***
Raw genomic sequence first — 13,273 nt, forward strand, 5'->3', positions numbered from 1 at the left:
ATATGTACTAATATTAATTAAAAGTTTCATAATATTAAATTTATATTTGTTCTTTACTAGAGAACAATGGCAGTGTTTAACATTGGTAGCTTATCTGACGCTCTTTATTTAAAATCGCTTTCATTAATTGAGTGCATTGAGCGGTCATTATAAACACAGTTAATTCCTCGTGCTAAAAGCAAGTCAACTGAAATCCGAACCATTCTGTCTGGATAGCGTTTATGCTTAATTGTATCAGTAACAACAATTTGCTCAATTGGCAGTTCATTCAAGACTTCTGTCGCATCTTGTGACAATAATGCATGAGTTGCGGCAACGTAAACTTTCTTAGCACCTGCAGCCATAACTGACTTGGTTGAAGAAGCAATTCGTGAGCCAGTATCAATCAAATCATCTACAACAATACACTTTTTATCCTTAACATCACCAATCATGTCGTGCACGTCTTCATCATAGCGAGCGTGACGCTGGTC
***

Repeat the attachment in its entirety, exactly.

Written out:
Raw genomic sequence first — 13,273 nt, forward strand, 5'->3', positions numbered from 1 at the left:
ATATGTACTAATATTAATTAAAAGTTTCATAATATTAAATTTATATTTGTTCTTTACTAGAGAACAATGGCAGTGTTTAACATTGGTAGCTTATCTGACGCTCTTTATTTAAAATCGCTTTCATTAATTGAGTGCATTGAGCGGTCATTATAAACACAGTTAATTCCTCGTGCTAAAAGCAAGTCAACTGAAATCCGAACCATTCTGTCTGGATAGCGTTTATGCTTAATTGTATCAGTAACAACAATTTGCTCAATTGGCAGTTCATTCAAGACTTCTGTCGCATCTTGTGACAATAATGCATGAGTTGCGGCAACGTAAACTTTCTTAGCACCTGCAGCCATAACTGACTTGGTTGAAGAAGCAATTCGTGAGCCAGTATCAATCAAATCATCTACAACAATACACTTTTTATCCTTAACATCACCAATCATGTCGTGCACGTCTTCATCATAGCGAGCGTGACGCTGGTC